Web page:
Cockburn also quotes Israeli General Moshe Dayan, who early in 1956 "made a famous speech at the funeral of an Israeli commander killed on the border with Gaza." Dayan asked and answered his own question to explain the Palestinians' "terrible hatred of us?… For eight years now they have sat in the refugee camps of Gaza, and have watched how, before their very eyes, we have turned their lands and villages, where they and their forefathers previously dwelled, into our home." Israelis, he added, have to be "ready and armed, tough and harsh." Well, his countrymen (and women) certainly took Dayan's words to heart.

His 8 years has, of course, turned into 62 years (and conditions for the refugees have worsened; why is anyone surprised that the hatred is still there?); this is a grievance that long pre-dates Al-Qaeda and 21st century "global terrorism". While Al-Qaeda undoubtedly uses the situation in Palestine as an example of the West's double standards which, it claims, bolsters its cause, to suggest that the Palestinian resistance is part of Al-Qaeda's struggle is to distort history.

At the end of December, the NYT published an article about two children, one Israeli Jew, one Palestinian Muslim, both severely injured by violence committed by adults from the other's community, both in hospital building a strong friendship as well as rebuilding their lives as best they can. The Jewish boy, Orel, lost half of his brain in a missile attack from Gaza, and at 8 years old is learning how to speak and walk all over again. The Muslim girl, Marya, had her neck broken in an Israeli missile attack in which her mother, brother and grandmother were killed. She is also 8 years old and gets around in an electric wheelchair using her chin to operate the controls. This is the human side of the political headlines; two children from opposite sides who have new challenges in life to overcome, and who are doing just that with support from their families who have also found that there is no need for the animosity traditionally found in the two communities.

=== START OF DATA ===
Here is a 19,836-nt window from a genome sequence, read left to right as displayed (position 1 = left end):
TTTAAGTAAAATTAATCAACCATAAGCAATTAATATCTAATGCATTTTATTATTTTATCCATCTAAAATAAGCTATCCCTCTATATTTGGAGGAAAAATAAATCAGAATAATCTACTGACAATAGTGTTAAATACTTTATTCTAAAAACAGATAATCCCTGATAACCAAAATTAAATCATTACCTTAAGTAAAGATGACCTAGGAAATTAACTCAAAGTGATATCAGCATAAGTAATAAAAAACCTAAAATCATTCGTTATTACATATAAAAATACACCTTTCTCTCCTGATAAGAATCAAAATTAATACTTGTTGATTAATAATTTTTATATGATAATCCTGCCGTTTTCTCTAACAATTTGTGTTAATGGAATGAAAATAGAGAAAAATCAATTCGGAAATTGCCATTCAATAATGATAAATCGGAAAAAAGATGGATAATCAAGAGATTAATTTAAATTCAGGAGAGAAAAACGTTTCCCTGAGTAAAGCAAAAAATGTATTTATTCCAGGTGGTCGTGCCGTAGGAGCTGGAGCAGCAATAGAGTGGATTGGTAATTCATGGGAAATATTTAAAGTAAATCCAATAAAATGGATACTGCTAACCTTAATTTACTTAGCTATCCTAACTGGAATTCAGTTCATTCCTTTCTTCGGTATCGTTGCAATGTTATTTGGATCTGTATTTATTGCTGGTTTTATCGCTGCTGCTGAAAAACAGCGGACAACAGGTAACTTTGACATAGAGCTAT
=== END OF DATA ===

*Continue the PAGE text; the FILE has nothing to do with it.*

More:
Marya's father stays in the hospital with her. According to the NYT, a new friend, the father of another patient, is a "former combat soldier" who, when he was asked about their friendship, said, "I was raised as a complete Zionist rightist… The Arabs, we were told, were out to kill us. But I was living in some fantasy. Here in the hospital, all my friends are Arabs." Orel's mother agrees: "Do we need to suffer in order to learn that there is no difference between Jews and Arabs?"

These, then, are two very different articles in one newspaper, one offering a historical perspective of current events, the other showing that behind all the politics ordinary people living through extraordinary times can find common ground for friendship. That should give us hope for the future, because when people are given the opportunity to see through the dishonesty and distortions it is much easier to see the truth. Not having to live a lie, a "fantasy" as the former Israeli soldier calls it, makes it possible to build an honest future. The propagandists in our media – including those who opt for silence ‑ should take note of this very carefully.

The views expressed in this article belong to the author and do not necessarily reflect the editorial policy of Middle East Monitor.